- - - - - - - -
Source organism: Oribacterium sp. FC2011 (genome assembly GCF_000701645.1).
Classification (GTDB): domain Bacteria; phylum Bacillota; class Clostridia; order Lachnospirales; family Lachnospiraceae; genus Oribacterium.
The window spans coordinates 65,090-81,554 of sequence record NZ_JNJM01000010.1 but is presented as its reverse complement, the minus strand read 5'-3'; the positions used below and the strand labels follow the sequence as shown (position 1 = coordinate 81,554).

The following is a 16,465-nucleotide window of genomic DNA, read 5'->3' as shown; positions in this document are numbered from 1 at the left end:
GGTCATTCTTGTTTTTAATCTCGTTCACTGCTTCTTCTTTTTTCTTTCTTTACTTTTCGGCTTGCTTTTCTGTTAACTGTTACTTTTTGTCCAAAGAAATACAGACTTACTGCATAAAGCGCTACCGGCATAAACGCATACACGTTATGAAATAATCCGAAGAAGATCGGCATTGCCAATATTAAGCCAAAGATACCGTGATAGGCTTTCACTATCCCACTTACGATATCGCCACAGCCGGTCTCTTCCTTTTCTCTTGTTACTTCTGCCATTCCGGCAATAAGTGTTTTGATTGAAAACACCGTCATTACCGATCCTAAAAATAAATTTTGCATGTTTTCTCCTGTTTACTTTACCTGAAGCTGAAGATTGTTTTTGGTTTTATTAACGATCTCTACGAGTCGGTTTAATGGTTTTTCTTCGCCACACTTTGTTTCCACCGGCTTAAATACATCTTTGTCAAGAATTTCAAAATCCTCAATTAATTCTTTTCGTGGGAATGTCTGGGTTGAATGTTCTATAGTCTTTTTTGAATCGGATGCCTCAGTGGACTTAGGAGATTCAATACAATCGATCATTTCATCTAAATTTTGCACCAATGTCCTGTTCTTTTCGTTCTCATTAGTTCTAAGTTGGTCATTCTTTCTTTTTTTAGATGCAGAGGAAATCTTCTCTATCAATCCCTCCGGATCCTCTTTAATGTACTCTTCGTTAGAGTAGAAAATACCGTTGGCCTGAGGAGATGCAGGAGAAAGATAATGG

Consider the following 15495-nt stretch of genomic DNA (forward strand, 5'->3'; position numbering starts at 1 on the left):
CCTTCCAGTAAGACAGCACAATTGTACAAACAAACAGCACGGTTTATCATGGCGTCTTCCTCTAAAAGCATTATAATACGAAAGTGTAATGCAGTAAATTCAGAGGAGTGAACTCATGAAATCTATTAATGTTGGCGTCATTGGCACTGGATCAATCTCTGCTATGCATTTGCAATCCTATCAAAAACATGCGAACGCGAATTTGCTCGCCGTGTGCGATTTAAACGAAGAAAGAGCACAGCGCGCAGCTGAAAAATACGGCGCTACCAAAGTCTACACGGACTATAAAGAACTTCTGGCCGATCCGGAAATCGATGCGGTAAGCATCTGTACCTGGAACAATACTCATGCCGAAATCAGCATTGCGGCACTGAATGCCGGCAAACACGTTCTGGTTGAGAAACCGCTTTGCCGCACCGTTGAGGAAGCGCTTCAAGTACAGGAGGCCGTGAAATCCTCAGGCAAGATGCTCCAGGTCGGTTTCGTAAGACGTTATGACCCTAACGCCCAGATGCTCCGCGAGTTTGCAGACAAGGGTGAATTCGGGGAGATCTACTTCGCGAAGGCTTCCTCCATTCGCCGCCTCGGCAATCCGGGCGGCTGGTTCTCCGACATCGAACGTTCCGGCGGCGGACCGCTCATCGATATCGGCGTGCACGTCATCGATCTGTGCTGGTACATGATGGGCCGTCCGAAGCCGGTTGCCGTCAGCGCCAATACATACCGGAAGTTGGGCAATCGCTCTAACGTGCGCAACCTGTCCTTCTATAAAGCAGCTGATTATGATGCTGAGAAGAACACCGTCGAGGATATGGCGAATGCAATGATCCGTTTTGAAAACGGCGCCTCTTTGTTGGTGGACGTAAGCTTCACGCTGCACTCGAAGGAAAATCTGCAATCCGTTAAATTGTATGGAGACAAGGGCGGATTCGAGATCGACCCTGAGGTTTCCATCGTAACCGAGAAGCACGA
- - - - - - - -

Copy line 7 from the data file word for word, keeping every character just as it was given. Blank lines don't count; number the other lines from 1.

CCTTCCAGTAAGACAGCACAATTGTACAAACAAACAGCACGGTTTATCATGGCGTCTTCCTCTAAAAGCATTATAATACGAAAGTGTAATGCAGTAAATTCAGAGGAGTGAACTCATGAAATCTATTAATGTTGGCGTCATTGGCACTGGATCAATCTCTGCTATGCATTTGCAATCCTATCAAAAACATGCGAACGCGAATTTGCTCGCCGTGTGCGATTTAAACGAAGAAAGAGCACAGCGCGCAGCTGAAAAATACGGCGCTACCAAAGTCTACACGGACTATAAAGAACTTCTGGCCGATCCGGAAATCGATGCGGTAAGCATCTGTACCTGGAACAATACTCATGCCGAAATCAGCATTGCGGCACTGAATGCCGGCAAACACGTTCTGGTTGAGAAACCGCTTTGCCGCACCGTTGAGGAAGCGCTTCAAGTACAGGAGGCCGTGAAATCCTCAGGCAAGATGCTCCAGGTCGGTTTCGTAAGACGTTATGACCCTAACGCCCAGATGCTCCGCGAGTTTGCAGACAAGGGTGAATTCGGGGAGATCTACTTCGCGAAGGCTTCCTCCATTCGCCGCCTCGGCAATCCGGGCGGCTGGTTCTCCGACATCGAACGTTCCGGCGGCGGACCGCTCATCGATATCGGCGTGCACGTCATCGATCTGTGCTGGTACATGATGGGCCGTCCGAAGCCGGTTGCCGTCAGCGCCAATACATACCGGAAGTTGGGCAATCGCTCTAACGTGCGCAACCTGTCCTTCTATAAAGCAGCTGATTATGATGCTGAGAAGAACACCGTCGAGGATATGGCGAATGCAATGATCCGTTTTGAAAACGGCGCCTCTTTGTTGGTGGACGTAAGCTTCACGCTGCACTCGAAGGAAAATCTGCAATCCGTTAAATTGTATGGAGACAAGGGCGGATTCGAGATCGACCCTGAGGTTTCCATCGTAACCGAGAAGCACGA